Do you want to get started using Kafka Connect? That'd be a very reasonable goal. If you did, the person you'd want to ask would be Robin Moffatt. I've got Robin on the show today to help us do just that. Now Streaming Audio is brought to you by Confluent Developer, that's developer.confluent.io. It's a website that's got video courses, executable tutorials, event-driven architecture patterns, long-form articles, all kinds of materials to help you get started using Kafka and Confluent Cloud, and when you do sign up on Confluent Cloud to do some of those exercises, use the code PODCAST100 for an extra free hundred dollars usage credit. Check it out. Now let's get to Robin.
Hello and welcome to another episode of Streaming Audio. I am your host, Tim Bergland and I'm joined in the virtual studio by my friend and coworker, Robin Moffatt. Robin, welcome to the show.
Thanks, Tim. Good to be back.
Yes, I should say welcome back. I don't even know how many times you've been on the show. I have a hard time keeping track of things like that, but it's been, I would say a lot, but not, not enough. It's always good to have you here.
It's always fun to chat.
If you're brand new to the show, Robin is a developer advocate here at Confluent. He and I work together on helping people understand Kafka and all parts of the related ecosystem and Confluent Cloud and all that kind of stuff. And Robin tends to be found in the more likely case that you do know who he is, you know he tends to be found talking about Kafka Connect and ksqIDB and making those two things do interesting things and helping people get spun upon them. And we've recently published some material of Robin's on Kafka Connect, some video content. Now I say it's material of Robin's. If you know the video content, it's got my face, but you know, dirty secret. I actually don't write all the material that I teach on camera. That was Robin's material. So yeah, Robin, I just wanted to talk kind of in honor of, in promotion of, that course and in support of the great thing that Kafka Connect is. This is an episode introducing the listener to Kafka Connect and all its finer points. Let's talk about it.
Let's do that. Kafka Connect is a wonderful thing. More people should use it.
Agreed. What is it I'm going to sip my coffee and let you explain what it is.
I shall sip my tea. Kafka Connect is how you do integration, streaming integration, between external systems and Kafka. So you've got the producer and consumer API. Your applications will write data into Kafka and consume data from Kafka. But anytime you've got another system, like a database or a message queue or a flat file or somewhere where you want to get data from into Kafka or from Kafka down to another place, that's where Kafka Connect comes in because it solves all, if we're actually quite tricky integration problems. When you start doing this thing and with different sets of technology, and you ought to do it at scale and reliably and all that kind of stuff. It's in a sense, trivial, to do it bespoke. Like one piece into Kafka and one Kafka Connect to somewhere else. You're like, I'll just write a program to do that, but when you start doing that again and again and again, and people tend to. That's where Kafka Connect comes into its own because it's solving this problem and you're kind of reinventing the wheel if you start trying to do that yourself otherwise.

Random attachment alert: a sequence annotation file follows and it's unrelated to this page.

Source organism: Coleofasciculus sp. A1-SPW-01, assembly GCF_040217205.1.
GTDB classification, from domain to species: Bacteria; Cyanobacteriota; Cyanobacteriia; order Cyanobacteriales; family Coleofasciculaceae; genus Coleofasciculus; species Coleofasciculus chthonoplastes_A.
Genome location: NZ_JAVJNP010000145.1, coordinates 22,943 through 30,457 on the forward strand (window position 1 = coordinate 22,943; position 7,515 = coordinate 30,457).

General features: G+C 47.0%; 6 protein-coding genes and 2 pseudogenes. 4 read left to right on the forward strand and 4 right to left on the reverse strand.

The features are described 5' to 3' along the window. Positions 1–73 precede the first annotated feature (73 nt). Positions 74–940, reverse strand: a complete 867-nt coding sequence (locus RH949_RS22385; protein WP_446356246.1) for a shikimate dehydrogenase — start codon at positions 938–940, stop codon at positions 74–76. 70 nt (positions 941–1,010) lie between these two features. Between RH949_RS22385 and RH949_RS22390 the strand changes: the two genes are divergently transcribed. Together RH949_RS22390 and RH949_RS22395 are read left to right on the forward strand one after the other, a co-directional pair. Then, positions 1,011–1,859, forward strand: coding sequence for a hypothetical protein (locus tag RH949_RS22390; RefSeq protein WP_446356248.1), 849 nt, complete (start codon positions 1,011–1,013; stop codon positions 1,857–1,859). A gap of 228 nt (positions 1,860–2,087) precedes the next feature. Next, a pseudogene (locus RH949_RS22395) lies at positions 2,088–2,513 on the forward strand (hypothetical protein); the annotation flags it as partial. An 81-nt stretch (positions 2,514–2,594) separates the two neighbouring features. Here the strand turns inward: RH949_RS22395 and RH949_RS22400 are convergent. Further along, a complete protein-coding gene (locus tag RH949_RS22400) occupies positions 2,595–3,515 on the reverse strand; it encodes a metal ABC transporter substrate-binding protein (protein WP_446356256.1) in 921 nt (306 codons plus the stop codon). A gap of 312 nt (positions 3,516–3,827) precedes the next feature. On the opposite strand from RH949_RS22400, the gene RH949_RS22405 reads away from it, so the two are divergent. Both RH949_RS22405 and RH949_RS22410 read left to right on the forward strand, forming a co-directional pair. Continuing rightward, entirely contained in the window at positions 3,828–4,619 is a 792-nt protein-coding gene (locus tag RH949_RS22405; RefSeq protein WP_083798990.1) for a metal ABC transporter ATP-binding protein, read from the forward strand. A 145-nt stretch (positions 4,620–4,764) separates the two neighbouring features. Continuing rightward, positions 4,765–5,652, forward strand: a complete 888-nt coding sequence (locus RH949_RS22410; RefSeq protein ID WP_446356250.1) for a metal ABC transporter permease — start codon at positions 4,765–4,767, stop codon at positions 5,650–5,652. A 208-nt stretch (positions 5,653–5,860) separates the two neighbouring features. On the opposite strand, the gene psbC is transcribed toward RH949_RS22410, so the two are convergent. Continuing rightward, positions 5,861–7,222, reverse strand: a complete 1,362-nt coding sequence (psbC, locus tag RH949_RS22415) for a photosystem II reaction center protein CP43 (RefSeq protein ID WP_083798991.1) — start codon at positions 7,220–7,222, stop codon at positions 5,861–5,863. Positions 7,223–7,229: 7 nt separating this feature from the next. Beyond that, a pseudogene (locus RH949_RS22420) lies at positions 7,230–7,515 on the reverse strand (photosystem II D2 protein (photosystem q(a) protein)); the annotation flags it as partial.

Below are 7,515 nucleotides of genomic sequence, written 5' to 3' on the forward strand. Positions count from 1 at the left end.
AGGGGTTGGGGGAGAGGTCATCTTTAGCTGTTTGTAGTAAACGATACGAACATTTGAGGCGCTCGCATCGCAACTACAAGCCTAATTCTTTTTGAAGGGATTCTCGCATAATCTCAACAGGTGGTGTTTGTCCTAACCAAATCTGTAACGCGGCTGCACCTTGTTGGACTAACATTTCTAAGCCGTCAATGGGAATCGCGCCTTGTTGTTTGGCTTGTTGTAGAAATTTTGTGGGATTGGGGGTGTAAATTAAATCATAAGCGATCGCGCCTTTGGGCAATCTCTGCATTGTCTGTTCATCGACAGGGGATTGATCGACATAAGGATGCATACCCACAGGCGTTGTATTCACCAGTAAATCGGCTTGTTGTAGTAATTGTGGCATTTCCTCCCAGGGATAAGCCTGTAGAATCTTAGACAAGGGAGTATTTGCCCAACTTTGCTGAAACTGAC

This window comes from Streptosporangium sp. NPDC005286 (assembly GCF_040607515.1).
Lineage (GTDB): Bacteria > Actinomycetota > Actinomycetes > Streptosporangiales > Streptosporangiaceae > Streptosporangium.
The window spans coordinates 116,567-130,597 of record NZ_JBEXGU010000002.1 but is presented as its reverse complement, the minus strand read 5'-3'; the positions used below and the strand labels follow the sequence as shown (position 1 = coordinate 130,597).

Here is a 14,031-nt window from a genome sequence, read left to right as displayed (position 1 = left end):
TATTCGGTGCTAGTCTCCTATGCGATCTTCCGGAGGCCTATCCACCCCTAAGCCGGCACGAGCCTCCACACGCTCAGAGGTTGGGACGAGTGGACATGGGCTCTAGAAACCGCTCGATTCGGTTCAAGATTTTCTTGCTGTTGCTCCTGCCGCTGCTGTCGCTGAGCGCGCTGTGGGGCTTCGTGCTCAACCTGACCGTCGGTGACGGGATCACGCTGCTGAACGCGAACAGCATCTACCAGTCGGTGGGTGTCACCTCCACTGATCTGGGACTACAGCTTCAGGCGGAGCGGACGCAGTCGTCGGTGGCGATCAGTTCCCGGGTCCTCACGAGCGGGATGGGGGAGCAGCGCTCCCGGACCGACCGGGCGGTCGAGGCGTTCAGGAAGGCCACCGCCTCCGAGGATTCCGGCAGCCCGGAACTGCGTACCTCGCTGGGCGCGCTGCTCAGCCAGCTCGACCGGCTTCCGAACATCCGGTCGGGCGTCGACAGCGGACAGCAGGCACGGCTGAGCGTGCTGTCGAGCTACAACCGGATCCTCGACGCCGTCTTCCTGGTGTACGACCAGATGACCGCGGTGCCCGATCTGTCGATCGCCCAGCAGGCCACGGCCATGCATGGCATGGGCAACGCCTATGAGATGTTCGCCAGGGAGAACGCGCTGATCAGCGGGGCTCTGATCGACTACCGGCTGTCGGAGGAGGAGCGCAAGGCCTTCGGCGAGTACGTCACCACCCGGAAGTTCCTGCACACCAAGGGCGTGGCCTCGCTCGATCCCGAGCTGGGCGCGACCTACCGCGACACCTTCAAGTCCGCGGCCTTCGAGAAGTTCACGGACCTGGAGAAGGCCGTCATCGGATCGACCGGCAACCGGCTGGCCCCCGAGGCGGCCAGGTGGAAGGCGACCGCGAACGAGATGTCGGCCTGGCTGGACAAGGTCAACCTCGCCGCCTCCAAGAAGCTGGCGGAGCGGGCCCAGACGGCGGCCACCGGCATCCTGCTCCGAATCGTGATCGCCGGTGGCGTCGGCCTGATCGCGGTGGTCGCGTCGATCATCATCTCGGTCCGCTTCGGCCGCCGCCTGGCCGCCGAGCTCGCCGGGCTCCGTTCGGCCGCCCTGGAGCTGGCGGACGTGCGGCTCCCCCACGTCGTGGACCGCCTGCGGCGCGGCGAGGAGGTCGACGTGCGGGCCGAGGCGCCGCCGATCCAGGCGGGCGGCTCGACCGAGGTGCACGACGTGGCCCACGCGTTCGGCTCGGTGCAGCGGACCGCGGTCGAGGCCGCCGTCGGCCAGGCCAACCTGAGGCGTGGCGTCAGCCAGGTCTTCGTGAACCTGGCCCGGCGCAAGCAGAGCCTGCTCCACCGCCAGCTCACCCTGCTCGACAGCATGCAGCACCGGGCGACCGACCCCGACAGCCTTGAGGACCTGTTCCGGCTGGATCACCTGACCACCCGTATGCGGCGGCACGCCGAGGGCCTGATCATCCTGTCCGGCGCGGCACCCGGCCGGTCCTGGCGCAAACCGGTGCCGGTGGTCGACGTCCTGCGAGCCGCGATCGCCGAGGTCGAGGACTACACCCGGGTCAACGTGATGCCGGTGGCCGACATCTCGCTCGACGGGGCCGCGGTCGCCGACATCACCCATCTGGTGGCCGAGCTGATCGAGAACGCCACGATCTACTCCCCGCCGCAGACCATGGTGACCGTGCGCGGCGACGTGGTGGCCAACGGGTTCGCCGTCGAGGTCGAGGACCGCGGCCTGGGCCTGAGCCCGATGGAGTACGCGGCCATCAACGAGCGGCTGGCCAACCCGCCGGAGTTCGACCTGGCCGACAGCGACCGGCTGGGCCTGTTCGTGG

Yes. And that reinventing the wheel is a nasty trap because it seems easy. And sort of the basic principle of I'm going to consume stuff from a Kafka topic and dump it into an S3 bucket. And you know, well, I'm already familiar with that API and I've got a nice little wrapper here, Java, and I can just kind of do all that. And I'm super efficient with all that. So, you know, why not? I'll just code that up real quick and Kafka Connect. That's the thing I have to deploy and at the fiddle with JSON config and like, I'd rather just code it. You want it to-
Sorry, I was just thinking as you describe it like that, it's one of those decisions we always have to make with computers. Because there is stuff we know, and there is the new stuff. And it's like, is this the new stuff I should be learning, or is this the new stuff that's going to distract me from just getting my job done? And it's one of those which path do you take, and Kafka Connect is definitely a path to be treading.
Yes. Yes, because it's a deceptively difficult problem. It's that thing that I just described, you know, I can consume from a topic and I've got an S3 API that I like and I'm super efficient with. I can write things to buckets. You can, and, and that's not an advanced development skill, but it's actually hard to do this in general and solve the problem in general. And when you find yourself wanting to write that, wanting to build your own, you start to feel that. Like you need to ask your crew to lash you to the mast as you sail by that, you take a cue from Ulysses, we're going past the sirens. You're not going to be able to control yourself. So somebody needs to restrain you so that you don't write that yourself. Because it is actually in its corner cases, and its full development over the last, six years old now, it's a complex piece of code.